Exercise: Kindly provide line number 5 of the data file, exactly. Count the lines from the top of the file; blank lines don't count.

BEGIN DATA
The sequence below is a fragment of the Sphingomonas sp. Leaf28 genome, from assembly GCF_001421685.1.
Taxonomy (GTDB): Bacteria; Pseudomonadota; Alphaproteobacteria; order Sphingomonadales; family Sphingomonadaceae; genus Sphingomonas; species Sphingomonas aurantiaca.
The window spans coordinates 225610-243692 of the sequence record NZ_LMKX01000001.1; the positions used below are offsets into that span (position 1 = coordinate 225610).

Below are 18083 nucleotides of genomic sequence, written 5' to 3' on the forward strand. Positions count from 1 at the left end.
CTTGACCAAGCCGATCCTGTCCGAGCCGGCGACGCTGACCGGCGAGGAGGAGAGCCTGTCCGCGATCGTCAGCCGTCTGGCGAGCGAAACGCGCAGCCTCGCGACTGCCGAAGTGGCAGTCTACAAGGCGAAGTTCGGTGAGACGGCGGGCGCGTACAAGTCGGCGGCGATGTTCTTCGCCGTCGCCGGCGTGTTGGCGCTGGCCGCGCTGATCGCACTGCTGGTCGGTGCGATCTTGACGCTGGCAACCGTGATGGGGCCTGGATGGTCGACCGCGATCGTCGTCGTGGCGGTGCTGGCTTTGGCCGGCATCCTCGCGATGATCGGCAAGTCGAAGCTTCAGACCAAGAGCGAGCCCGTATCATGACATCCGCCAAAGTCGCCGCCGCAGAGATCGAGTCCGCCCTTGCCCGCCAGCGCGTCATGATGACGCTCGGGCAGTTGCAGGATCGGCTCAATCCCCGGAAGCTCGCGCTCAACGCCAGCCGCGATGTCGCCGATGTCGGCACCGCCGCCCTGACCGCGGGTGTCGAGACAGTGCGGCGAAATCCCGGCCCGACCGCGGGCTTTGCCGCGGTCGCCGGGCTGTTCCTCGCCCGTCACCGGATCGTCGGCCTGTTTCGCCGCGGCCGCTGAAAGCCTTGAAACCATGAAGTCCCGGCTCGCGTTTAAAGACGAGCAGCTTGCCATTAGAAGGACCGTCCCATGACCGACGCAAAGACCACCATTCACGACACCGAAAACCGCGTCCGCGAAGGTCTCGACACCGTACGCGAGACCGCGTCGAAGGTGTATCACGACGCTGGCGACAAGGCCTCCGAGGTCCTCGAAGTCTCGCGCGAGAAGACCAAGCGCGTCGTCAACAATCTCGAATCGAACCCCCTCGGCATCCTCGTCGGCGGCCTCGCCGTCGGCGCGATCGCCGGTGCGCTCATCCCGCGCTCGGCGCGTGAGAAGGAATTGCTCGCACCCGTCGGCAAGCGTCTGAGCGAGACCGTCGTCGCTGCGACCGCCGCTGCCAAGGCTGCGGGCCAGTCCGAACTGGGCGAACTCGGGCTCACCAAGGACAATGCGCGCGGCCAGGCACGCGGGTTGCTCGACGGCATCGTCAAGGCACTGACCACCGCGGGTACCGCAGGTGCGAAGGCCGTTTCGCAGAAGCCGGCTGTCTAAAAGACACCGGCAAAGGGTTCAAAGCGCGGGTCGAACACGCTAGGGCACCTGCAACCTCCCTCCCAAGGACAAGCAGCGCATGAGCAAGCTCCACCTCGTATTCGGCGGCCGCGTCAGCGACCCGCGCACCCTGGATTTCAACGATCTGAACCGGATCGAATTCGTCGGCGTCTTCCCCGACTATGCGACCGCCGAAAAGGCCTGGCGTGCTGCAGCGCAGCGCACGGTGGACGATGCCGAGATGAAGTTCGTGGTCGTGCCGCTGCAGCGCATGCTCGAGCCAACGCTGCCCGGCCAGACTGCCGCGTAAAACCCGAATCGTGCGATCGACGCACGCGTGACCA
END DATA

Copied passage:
CTTGACCAAGCCGATCCTGTCCGAGCCGGCGACGCTGACCGGCGAGGAGGAGAGCCTGTCCGCGATCGTCAGCCGTCTGGCGAGCGAAACGCGCAGCCTCGCGACTGCCGAAGTGGCAGTCTACAAGGCGAAGTTCGGTGAGACGGCGGGCGCGTACAAGTCGGCGGCGATGTTCTTCGCCGTCGCCGGCGTGTTGGCGCTGGCCGCGCTGATCGCACTGCTGGTCGGTGCGATCTTGACGCTGGCAACCGTGATGGGGCCTGGATGGTCGACCGCGATCGTCGTCGTGGCGGTGCTGGCTTTGGCCGGCATCCTCGCGATGATCGGCAAGTCGAAGCTTCAGACCAAGAGCGAGCCCGTATCATGACATCCGCCAAAGTCGCCGCCGCAGAGATCGAGTCCGCCCTTGCCCGCCAGCGCGTCATGATGACGCTCGGGCAGTTGCAGGATCGGCTCAATCCCCGGAAGCTCGCGCTCAACGCCAGCCGCGATGTCGCCGATGTCGGCACCGCCGCCCTGACCGCGGGTGTCGAGACAGTGCGGCGAAATCCCGGCCCGACCGCGGGCTTTGCCGCGGTCGCCGGGCTGTTCCTCGCCCGTCACCGGATCGTCGGCCTGTTTCGCCGCGGCCGCTGAAAGCCTTGAAACCATGAAGTCCCGGCTCGCGTTTAAAGACGAGCAGCTTGCCATTAGAAGGACCGTCCCATGACCGACGCAAAGACCACCATTCACGACACCGAAAACCGCGTCCGCGAAGGTCTCGACACCGTACGCGAGACCGCGTCGAAGGTGTATCACGACGCTGGCGACAAGGCCTCCGAGGTCCTCGAAGTCTCGCGCGAGAAGACCAAGCGCGTCGTCAACAATCTCGAATCGAACCCCCTCGGCATCCTCGTCGGCGGCCTCGCCGTCGGCGCGATCGCCGGTGCGCTCATCCCGCGCTCGGCGCGTGAGAAGGAATTGCTCGCACCCGTCGGCAAGCGTCTGAGCGAGACCGTCGTCGCTGCGACCGCCGCTGCCAAGGCTGCGGGCCAGTCCGAACTGGGCGAACTCGGGCTCACCAAGGACAATGCGCGCGGCCAGGCACGCGGGTTGCTCGACGGCATCGTCAAGGCACTGACCACCGCGGGTACCGCAGGTGCGAAGGCCGTTTCGCAGAAGCCGGCTGTCTAAAAGACACCGGCAAAGGGTTCAAAGCGCGGGTCGAACACGCTAGGGCACCTGCAACCTCCCTCCCAAGGACAAGCAGCGCATGAGCAAGCTCCACCTCGTATTCGGCGGCCGCGTCAGCGACCCGCGCACCCTGGATTTCAACGATCTGAACCGGATCGAATTCGTCGGCGTCTTCCCCGACTATGCGACCGCCGAAAAGGCCTGGCGTGCTGCAGCGCAGCGCACGGTGGACGATGCCGAGATGAAGTTCGTGGTCGTGCCGCTGCAGCGCATGCTCGAGCCAACGCTGCCCGGCCAGACTGCCGCGTAAAACCCGAATCGTGCGATCGACGCACGCGTGACCA